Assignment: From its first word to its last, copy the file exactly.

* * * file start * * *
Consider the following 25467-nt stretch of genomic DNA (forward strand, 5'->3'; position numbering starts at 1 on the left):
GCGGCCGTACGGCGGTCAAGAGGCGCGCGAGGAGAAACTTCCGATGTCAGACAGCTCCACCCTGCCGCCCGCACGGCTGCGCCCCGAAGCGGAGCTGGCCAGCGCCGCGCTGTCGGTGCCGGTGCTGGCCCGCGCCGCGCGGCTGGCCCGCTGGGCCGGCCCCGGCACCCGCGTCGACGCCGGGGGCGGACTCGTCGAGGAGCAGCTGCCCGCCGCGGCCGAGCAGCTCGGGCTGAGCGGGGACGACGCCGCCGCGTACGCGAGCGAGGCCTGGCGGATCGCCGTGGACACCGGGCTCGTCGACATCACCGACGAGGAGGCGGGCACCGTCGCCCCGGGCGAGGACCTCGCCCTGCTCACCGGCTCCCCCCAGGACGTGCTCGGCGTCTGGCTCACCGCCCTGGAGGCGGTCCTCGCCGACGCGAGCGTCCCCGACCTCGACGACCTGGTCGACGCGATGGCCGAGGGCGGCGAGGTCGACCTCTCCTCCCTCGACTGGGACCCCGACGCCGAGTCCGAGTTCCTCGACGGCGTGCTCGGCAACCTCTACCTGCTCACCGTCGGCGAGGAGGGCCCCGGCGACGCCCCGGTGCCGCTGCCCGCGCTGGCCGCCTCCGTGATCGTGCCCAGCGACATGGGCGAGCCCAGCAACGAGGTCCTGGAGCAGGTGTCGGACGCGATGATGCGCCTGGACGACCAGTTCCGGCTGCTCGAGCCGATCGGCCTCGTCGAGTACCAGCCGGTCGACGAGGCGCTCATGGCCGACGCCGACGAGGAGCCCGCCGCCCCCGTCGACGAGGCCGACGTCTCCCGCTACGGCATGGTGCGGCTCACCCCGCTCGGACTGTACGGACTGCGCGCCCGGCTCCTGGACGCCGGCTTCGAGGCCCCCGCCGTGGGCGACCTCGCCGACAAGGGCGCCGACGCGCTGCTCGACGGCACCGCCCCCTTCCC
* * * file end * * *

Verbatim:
Consider the following 25467-nt stretch of genomic DNA (forward strand, 5'->3'; position numbering starts at 1 on the left):
GCGGCCGTACGGCGGTCAAGAGGCGCGCGAGGAGAAACTTCCGATGTCAGACAGCTCCACCCTGCCGCCCGCACGGCTGCGCCCCGAAGCGGAGCTGGCCAGCGCCGCGCTGTCGGTGCCGGTGCTGGCCCGCGCCGCGCGGCTGGCCCGCTGGGCCGGCCCCGGCACCCGCGTCGACGCCGGGGGCGGACTCGTCGAGGAGCAGCTGCCCGCCGCGGCCGAGCAGCTCGGGCTGAGCGGGGACGACGCCGCCGCGTACGCGAGCGAGGCCTGGCGGATCGCCGTGGACACCGGGCTCGTCGACATCACCGACGAGGAGGCGGGCACCGTCGCCCCGGGCGAGGACCTCGCCCTGCTCACCGGCTCCCCCCAGGACGTGCTCGGCGTCTGGCTCACCGCCCTGGAGGCGGTCCTCGCCGACGCGAGCGTCCCCGACCTCGACGACCTGGTCGACGCGATGGCCGAGGGCGGCGAGGTCGACCTCTCCTCCCTCGACTGGGACCCCGACGCCGAGTCCGAGTTCCTCGACGGCGTGCTCGGCAACCTCTACCTGCTCACCGTCGGCGAGGAGGGCCCCGGCGACGCCCCGGTGCCGCTGCCCGCGCTGGCCGCCTCCGTGATCGTGCCCAGCGACATGGGCGAGCCCAGCAACGAGGTCCTGGAGCAGGTGTCGGACGCGATGATGCGCCTGGACGACCAGTTCCGGCTGCTCGAGCCGATCGGCCTCGTCGAGTACCAGCCGGTCGACGAGGCGCTCATGGCCGACGCCGACGAGGAGCCCGCCGCCCCCGTCGACGAGGCCGACGTCTCCCGCTACGGCATGGTGCGGCTCACCCCGCTCGGACTGTACGGACTGCGCGCCCGGCTCCTGGACGCCGGCTTCGAGGCCCCCGCCGTGGGCGACCTCGCCGACAAGGGCGCCGACGCGCTGCTCGACGGCACCGCCCCCTTCCC